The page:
Monetary Economics

Monetary policy influences inflation, employment, and economic activity. A stable but dynamic monetary system is vital for supporting economic growth, individual liberty, and a prosperous society. Therefore, we examine the causes and consequences of monetary policy (including inflation), identify ideal and practical steps towards a better monetary policy regime, and look at monetary alternatives and financial regulation.


Monetary Policy Since the Great Recession

“The U.S. economy has now entered unexplored territory, though this territory has unhappy similarities with Revolutionary-era hyperinflation, Civil War inflation of the 1860s, and the stagflation of the 1970s. None of these historical experiences were something anybody would want to relive.” ~ Robert F. Mulligan

The Asymmetry of Bitcoin Scams Is All Very Sad

“When losses come from risk-taking for which you stood to benefit, it’s not sad if you happened to lose. That was a possible outcome, and whether you properly understood it or not is beside the point. With Skin in the Game, there’s nothing sad about making losses.” ~ Joakim Book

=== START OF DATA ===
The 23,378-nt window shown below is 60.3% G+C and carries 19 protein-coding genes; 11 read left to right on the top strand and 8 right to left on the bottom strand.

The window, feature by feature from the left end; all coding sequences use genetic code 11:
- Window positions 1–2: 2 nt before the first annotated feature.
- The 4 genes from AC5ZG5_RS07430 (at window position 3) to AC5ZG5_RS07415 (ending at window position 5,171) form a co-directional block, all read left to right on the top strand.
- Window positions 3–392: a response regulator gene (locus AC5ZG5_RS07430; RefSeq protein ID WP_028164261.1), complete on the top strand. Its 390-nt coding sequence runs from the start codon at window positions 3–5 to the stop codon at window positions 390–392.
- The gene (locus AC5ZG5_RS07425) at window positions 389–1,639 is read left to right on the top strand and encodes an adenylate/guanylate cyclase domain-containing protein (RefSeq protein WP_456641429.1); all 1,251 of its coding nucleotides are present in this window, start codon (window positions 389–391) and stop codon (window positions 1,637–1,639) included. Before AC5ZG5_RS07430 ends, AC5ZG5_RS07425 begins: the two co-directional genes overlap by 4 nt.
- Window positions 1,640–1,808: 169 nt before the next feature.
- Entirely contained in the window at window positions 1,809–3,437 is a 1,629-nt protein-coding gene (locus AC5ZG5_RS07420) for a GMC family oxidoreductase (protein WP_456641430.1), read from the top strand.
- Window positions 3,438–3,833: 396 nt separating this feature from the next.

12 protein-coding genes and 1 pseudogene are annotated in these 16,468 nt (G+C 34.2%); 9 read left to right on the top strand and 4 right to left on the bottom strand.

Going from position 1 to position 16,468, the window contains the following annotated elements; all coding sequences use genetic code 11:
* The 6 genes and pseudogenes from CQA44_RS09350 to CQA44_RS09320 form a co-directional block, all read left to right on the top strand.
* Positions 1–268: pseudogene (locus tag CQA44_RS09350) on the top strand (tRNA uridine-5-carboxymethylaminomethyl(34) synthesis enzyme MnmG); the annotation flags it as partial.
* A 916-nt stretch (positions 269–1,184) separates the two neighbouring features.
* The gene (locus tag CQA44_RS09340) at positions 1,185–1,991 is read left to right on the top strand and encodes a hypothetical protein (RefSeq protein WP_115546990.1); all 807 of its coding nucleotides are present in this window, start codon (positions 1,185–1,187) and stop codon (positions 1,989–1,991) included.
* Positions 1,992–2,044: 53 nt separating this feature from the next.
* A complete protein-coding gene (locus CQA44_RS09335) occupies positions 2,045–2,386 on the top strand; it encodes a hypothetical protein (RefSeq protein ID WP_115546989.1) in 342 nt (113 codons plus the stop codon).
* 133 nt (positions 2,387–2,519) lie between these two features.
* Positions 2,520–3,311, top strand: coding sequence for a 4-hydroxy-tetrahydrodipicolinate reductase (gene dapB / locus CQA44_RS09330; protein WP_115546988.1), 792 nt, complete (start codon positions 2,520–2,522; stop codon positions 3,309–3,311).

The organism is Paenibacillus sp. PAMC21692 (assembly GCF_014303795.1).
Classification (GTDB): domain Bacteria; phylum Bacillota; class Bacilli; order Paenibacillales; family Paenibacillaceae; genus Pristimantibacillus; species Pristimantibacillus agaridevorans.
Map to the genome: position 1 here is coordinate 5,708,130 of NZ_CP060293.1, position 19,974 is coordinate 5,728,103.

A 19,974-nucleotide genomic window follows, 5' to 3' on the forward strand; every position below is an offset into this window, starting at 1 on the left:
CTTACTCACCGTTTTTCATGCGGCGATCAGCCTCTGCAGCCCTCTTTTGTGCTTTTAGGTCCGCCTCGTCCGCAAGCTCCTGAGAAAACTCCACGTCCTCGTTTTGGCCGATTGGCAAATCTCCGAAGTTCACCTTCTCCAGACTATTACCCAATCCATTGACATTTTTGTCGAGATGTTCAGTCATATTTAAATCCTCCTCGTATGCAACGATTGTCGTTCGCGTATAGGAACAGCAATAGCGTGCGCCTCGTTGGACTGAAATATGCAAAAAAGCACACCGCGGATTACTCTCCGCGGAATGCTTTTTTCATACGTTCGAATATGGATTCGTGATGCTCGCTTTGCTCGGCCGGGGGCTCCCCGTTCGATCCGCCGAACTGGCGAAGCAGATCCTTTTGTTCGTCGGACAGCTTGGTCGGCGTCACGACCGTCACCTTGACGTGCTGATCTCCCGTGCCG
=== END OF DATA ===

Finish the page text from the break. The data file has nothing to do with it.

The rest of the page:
Will Cash Soon Be Obsolete?

“Perhaps these trends will reverse. But it seems more likely that the reports of the forthcoming death of cash have been greatly exaggerated––that is, so long as the government doesn’t kill it.” ~ William J. Luther

What Do Wildcat Banks Tell Us About Stablecoins?

“The experience in Michigan when it was a frontier state in the same year that the telegraph was invented is not particularly pertinent for discerning the likely success of private currency with the communications technology available today. ‘Wildcat’ is a phrase that has no relevance for stablecoins.” ~ Gerald P Dwyer

Why is Monetary Policy Focusing on the Overnight Lending Market?

“Borrowing in the overnight lending market allows for the Federal Reserve to access a larger pool of funds from a diversity of financial institutions. As a result, the Fed can borrow these funds at lower rates and avoid attracting negative attention that would be generated by an increase in the interest rate target and the interest rate paid on reserves.” ~ James L. Caton

Understanding the Covid-19 Recession

“National debt ballooned together with the Fed’s balance sheet even before the pandemic hit, and once it did we’ve been spending with unprecedented recklessness for relief, recovery, and even supposed infrastructure expansion. Spending this wealth that has yet to be created guarantees, not just future inflation, but a future recession.” ~ Robert F. Mulligan